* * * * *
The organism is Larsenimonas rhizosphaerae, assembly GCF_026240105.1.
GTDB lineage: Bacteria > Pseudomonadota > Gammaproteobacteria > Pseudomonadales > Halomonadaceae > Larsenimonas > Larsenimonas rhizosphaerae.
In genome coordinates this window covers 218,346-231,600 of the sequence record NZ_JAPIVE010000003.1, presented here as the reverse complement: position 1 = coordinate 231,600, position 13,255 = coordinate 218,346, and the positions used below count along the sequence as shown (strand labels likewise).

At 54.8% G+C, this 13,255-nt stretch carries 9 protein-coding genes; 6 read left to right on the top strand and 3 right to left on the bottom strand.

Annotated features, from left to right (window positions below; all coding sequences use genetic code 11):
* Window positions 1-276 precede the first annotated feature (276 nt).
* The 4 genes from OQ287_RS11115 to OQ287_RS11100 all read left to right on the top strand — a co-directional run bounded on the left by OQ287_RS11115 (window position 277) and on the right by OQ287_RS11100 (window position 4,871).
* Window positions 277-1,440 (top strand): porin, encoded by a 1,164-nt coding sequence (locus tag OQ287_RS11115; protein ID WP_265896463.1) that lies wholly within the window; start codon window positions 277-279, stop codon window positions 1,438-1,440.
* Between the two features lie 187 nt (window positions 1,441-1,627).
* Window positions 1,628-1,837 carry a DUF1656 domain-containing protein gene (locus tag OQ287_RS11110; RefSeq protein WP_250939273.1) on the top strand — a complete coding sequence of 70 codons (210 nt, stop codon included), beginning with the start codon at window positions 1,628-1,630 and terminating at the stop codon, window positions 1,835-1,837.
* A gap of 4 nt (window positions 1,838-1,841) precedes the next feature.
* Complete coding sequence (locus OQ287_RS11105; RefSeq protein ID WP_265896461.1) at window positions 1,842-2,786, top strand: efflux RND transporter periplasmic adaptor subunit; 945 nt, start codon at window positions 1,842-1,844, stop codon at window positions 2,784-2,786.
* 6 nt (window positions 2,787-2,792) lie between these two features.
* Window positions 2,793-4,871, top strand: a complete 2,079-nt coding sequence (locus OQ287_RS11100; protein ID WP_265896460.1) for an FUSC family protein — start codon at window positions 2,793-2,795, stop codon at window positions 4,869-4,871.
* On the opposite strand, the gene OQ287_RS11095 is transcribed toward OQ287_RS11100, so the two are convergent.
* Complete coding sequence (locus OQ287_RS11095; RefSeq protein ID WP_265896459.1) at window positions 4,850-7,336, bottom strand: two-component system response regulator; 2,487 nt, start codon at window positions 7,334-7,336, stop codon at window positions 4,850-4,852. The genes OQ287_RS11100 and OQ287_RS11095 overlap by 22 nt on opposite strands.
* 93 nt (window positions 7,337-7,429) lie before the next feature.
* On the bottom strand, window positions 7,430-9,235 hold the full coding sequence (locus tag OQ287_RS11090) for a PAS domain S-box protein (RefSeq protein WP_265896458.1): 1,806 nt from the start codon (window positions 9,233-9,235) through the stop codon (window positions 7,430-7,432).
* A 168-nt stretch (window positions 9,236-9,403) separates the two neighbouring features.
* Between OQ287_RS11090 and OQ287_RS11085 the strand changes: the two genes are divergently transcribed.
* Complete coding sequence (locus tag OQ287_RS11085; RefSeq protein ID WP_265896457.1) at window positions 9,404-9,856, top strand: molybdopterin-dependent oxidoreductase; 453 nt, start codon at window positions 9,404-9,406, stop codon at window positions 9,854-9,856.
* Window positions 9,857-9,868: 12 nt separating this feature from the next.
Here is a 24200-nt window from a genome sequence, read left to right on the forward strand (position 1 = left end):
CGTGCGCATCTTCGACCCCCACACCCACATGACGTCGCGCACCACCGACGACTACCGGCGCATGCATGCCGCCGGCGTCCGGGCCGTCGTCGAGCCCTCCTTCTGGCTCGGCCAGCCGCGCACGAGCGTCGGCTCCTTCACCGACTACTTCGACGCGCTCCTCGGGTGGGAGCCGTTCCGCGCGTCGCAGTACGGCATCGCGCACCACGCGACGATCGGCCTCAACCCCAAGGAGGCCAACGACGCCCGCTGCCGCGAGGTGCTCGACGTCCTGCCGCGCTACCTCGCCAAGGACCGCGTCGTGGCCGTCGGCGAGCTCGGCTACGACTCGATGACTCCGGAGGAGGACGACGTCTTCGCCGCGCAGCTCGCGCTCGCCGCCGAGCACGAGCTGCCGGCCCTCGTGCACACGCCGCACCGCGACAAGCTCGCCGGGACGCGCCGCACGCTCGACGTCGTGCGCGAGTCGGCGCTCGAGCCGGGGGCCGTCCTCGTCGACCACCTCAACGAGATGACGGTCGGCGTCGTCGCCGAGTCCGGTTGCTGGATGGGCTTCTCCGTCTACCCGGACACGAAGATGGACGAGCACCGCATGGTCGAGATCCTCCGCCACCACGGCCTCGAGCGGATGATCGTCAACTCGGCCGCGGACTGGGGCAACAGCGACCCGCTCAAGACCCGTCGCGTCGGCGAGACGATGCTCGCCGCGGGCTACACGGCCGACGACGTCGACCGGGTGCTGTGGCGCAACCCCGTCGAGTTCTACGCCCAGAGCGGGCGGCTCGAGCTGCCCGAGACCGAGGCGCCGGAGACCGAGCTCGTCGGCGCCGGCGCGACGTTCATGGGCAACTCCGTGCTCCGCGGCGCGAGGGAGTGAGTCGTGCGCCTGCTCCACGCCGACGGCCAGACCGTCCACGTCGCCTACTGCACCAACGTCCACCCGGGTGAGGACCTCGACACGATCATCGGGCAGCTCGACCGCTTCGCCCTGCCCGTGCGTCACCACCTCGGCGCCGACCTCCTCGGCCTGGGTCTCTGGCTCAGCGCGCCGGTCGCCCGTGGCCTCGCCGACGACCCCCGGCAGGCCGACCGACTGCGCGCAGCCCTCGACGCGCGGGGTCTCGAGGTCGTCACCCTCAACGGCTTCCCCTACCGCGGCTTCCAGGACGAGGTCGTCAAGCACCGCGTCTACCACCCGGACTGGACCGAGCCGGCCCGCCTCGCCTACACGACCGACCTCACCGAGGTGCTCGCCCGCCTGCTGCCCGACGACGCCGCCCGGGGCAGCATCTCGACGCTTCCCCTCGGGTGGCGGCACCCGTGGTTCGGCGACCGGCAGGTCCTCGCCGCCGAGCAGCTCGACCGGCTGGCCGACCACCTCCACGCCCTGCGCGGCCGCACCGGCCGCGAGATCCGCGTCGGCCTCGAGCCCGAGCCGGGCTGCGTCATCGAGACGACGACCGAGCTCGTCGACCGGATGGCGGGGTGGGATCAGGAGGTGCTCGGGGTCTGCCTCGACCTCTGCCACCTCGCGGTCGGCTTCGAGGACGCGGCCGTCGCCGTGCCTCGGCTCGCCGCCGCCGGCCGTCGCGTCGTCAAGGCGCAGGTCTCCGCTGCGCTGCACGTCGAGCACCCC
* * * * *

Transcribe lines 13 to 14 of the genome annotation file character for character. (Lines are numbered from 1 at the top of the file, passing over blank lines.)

* 6 nt (window positions 2,787-2,792) lie between these two features.
* Window positions 2,793-4,871, top strand: a complete 2,079-nt coding sequence (locus OQ287_RS11100; protein ID WP_265896460.1) for an FUSC family protein — start codon at window positions 2,793-2,795, stop codon at window positions 4,869-4,871.